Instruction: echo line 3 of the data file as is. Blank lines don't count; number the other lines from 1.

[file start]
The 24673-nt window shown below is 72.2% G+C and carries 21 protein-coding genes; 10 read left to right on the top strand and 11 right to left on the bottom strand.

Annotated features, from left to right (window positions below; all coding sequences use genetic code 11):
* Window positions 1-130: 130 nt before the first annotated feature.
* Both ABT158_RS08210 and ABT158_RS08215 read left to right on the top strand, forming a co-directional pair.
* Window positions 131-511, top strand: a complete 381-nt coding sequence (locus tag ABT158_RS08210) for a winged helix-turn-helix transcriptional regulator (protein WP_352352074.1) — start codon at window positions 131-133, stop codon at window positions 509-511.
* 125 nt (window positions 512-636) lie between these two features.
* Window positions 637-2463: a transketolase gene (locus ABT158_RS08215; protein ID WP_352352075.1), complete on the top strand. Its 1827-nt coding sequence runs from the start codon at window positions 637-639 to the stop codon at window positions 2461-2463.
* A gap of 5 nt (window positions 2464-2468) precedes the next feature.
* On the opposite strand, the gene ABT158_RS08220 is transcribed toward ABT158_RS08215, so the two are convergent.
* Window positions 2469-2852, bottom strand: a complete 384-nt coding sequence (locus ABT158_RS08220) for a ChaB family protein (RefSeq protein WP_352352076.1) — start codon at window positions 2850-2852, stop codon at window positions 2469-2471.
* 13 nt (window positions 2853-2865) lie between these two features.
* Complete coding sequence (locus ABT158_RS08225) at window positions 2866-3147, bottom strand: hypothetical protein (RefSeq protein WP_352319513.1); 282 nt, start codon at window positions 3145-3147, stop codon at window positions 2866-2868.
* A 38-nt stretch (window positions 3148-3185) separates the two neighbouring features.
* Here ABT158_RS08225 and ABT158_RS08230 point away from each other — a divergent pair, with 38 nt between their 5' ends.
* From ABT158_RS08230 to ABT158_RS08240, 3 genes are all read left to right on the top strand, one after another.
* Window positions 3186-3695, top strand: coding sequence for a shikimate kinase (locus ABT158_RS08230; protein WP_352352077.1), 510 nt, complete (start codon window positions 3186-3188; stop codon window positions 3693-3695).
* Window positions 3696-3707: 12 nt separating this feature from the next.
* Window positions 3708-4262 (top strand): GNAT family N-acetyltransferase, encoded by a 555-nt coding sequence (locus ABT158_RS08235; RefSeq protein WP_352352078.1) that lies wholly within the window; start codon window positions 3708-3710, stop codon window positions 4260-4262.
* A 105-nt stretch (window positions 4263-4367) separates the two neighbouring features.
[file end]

* Window positions 1-130: 130 nt before the first annotated feature.